Our laboratory has developed the genetic tools necessary to modify the genomes of a wide range of marine Synechococcus strains. We have formed a multidisciplinary team with the Partensky/Garczarek Laboratory at the CNRS Marine Biology Research Station in Roscoff, France, the Schluchter Laboratory at the University of New Orleans, and the Karty Laboratory at Indiana University. Our cross-discipline collaboration seeks to understand the evolution, ecological importance, and mechanism of CA4. Our group has identified two related genomic islands that are responsible for conferring CA4 and discovered the molecular mechanisms underpinning the blue and green light induced pigment changes that occur during this process. We have also identified two putative transcriptional regulators called FciA and FciB that act in opposition to each other to control the blue-green light response. We are currently working to uncover the photoreceptor(s) regulating the CA4 response and signal transduction mechanism(s) through which they operate.

We are also developing additional cutting edge molecular genetic tools for marine Synechococcus by incorporating new technology such as CRISPR for gene deletion, allelic replacement, inducible repression of gene expression and providing these to the biological oceanography research community for use in their studies. 

Red-Green Light Color Acclimation in Freshwater and Marine Cyanobacteria

Type 3 chromatic acclimation (CA3) is another globally widespread process, occurring in both freshwater and marine environments. The most dramatic phenotype of all known chromatic acclimation processes, CA3 involves changes in cell color that extend from brick red during growth in green light to bright blue green during growth in red light (Figure 2). Although this color change appears simple, our genetic studies and functional genomics research has shown that this spectacular event involves complex cellular responses. The most dramatic of these is the modification of the light harvesting antennae used for photosynthesis (Figure 3). In red light, the antennae contain large amounts of a chromophore-containing protein called inducible phycocyanin (PC2) that is blue in color and efficiently absorbs red light. In green light, the antennae contain a chromophore-containing protein called phycoerythrin (PE), which most effectively absorbs green light and is red colored.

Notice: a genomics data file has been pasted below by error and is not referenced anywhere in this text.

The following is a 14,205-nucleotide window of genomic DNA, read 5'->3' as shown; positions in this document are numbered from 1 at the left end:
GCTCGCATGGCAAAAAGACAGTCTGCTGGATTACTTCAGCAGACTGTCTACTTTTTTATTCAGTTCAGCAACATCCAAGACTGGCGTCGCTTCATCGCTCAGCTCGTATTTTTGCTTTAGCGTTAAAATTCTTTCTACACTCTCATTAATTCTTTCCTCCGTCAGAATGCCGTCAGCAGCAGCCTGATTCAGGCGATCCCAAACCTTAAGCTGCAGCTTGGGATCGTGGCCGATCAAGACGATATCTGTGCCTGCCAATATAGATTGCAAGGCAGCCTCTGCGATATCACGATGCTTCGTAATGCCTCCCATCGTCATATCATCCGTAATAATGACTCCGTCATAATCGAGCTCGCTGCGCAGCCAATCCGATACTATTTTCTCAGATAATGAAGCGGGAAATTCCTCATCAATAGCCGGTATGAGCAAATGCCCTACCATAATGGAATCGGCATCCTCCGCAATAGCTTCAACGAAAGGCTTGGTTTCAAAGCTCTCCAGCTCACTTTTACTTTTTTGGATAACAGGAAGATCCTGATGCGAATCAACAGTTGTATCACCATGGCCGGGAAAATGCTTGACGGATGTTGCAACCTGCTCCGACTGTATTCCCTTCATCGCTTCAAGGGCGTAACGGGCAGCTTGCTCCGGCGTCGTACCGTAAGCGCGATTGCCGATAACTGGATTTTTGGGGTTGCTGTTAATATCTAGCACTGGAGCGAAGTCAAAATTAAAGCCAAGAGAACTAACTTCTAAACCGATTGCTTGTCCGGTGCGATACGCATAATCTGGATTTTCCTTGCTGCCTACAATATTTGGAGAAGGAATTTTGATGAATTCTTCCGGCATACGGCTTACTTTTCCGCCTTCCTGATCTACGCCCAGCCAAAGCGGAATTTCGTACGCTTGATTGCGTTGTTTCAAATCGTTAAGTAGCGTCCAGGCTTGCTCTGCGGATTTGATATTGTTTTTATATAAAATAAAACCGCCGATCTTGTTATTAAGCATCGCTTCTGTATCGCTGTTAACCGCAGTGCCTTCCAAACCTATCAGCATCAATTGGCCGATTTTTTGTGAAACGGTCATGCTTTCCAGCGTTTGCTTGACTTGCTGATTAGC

Our research is revealing the complexity of the signal transduction that regulates CA3. Multiple light regulated pathways control the transcription of the genes encoding antennae apoproteins and the corresponding chromophore biosynthetic enzymes. One of these consists of a red-green light photoreceptor called RcaE, the first discovered member of a group of bacterial photoreceptors with similarity to a class of plant photoreceptors called phytochromes. RcaE controls a complex two-component signal transduction pathway that contains two response regulators, RcaF and RcaC and inversely controls both PC2 and PE expression.

Research areas

Genomics and Bioinformatics
Microbial Cell Biology and Environmental Responses
Plant Molecular Biology


Mahmoud, R. M., Sanfilippo, J. E., Nguyen, A. A., Strnat, J. A., Partensky, F., Garczarek, L., El-Kassem, N. A., Kehoe, D. M. and Schluchter, W. M. 2017. Adaptation to blue light in marine Synechococcus requires MpeU, an enzyme with similarity to phycoerythrobilin lyase isomerases. Frontiers in Microbiology 8: 243.

Sanfilippo, J. E., Nguyen, A. A., Karty, J. A., Shukla, A., Schluchter, W. A., Garczarek, L., Partensky, F. and D. M. Kehoe. 2016. A self-regulating genomic island encoding tandem regulators confers chromatic acclimation to marine Synechococcus. Proceedings of the National Academy of Sciences USA. 113(21): 6077-6082.

Wiltbank, L. B. and D. M. Kehoe. 2016. Two cyanobacterial photoreceptors regulate photosynthetic light harvesting by sensing teal, green, yellow and red light. mBio. (1): e02130-15.

See all publications